WASHINGTON, April 11, 2016 /PRNewswire-USNewswire/ -- The National Press Foundation has awarded the first Carolyn C. Mattingly Award for Mental Health Reporting to a joint investigation of Florida's mental health hospitals.
The winner of the Mattingly award is a collaborative investigation by the Tampa Bay Times and Sarasota Herald-Tribune that exposes harrowing conditions at Florida's institutions for the mentally ill after $100 million in budget cuts. The five-part project, titled "Insane. Invisible. In Danger," reveals the dangers to mentally ill patients and workers in the hospitals, where treatment takes a back seat to controlling rampant violence.
The NPF judges said: "This investigation represents the best in journalism. It was revealing, thorough, comprehensive and deep. Every element was compelling, from surveillance videos, graphics, data, strong multimedia and top-drawing writing. The project was extraordinarily strong from start to finish." The judges also noted the unusual collaboration between competitors in Florida.
The winning team includes Leonora LaPeter Anton and Anthony Cormier of the Tampa Bay Times and Michael Braga of the Sarasota Herald-Tribune.
Honorable mention goes to Gisela Telis of Arizona Public Media for a video on the lack of mental health services in rural areas, and the determination of one mother to improve the situation in her rural community after her son committed suicide.
The National Press Foundation established the new journalism award to honor excellence in mental health reporting in memory of Carolyn C. Mattingly, the Potomac, Maryland philanthropist and activist. Mattingly's family decided to establish the award in the aftermath of her tragic death in 2014. The award, sponsored by The Luv u Project, recognizes exemplary journalism that illuminates and advances the understanding of mental health issues and treatments for the illness. It carries a $10,000 prize.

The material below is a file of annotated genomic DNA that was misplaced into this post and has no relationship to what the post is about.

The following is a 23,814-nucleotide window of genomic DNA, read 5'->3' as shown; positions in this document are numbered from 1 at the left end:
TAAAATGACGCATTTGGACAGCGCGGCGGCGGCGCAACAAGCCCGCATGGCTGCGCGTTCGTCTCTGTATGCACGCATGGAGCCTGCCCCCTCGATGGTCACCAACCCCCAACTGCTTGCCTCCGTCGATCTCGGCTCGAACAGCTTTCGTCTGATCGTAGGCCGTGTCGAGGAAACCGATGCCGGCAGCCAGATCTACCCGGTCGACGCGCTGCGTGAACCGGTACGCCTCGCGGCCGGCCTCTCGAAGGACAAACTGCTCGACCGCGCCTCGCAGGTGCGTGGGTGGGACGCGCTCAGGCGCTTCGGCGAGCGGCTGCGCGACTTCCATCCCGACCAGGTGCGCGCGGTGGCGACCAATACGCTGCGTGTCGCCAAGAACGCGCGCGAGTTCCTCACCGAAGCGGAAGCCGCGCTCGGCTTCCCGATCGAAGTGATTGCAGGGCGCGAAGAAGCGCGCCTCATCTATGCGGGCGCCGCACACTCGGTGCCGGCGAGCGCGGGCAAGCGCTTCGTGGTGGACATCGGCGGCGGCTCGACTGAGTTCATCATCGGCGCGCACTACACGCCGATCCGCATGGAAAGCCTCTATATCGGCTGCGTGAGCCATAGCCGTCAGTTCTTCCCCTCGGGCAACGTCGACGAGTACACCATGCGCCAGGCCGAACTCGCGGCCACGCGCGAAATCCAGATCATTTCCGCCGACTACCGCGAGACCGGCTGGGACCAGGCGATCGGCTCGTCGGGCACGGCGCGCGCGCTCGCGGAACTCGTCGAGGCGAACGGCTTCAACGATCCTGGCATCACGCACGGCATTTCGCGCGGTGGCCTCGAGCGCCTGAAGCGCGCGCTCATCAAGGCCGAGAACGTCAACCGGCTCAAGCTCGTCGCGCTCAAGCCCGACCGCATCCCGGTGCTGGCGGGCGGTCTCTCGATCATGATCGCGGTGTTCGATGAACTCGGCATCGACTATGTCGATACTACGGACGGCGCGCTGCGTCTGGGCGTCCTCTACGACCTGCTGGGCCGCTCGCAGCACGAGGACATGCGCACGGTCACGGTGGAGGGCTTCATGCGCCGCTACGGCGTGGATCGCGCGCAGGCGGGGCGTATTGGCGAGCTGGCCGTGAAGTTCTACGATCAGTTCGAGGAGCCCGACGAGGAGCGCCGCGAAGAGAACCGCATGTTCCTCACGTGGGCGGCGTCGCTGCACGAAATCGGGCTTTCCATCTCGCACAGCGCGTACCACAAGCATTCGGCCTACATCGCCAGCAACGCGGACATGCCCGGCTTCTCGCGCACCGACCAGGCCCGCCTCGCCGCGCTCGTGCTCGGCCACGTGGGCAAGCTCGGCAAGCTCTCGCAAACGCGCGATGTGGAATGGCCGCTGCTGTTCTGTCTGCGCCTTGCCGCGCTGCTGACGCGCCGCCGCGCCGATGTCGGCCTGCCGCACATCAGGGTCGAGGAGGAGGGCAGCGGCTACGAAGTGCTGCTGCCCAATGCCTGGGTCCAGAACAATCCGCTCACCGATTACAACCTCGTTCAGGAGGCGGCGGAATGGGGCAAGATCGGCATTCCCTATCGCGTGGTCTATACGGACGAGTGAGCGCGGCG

The NPF judges were Frank Deford, sportswriter, author and commentator, winner of numerous awards, including NPF's W.M. Kiplinger Distinguished Contributions to Journalism Award; Bob Meyers, president emeritus of NPF and member of the Rosalynn Carter Mental Health Journalism Fellowship advisory board; and Amalie Nash, executive editor/VP of the Des Moines Register and a Pulitzer Prize jury chair.
The primary mission of the National Press Foundation is to increase journalists' knowledge of complex issues in order to improve public understanding. The nonprofit foundation recognizes and encourages excellence in journalism through its awards and training programs. A complete list NPF's journalism awards is here. More information about NPF training is on our website.
The Mattingly family established The Luv u Project, a nonprofit that focuses primarily on mental health issues and causes dear to Mrs. Mattingly. More information on The Luv u Project's work can be found here.
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SOURCE National Press Foundation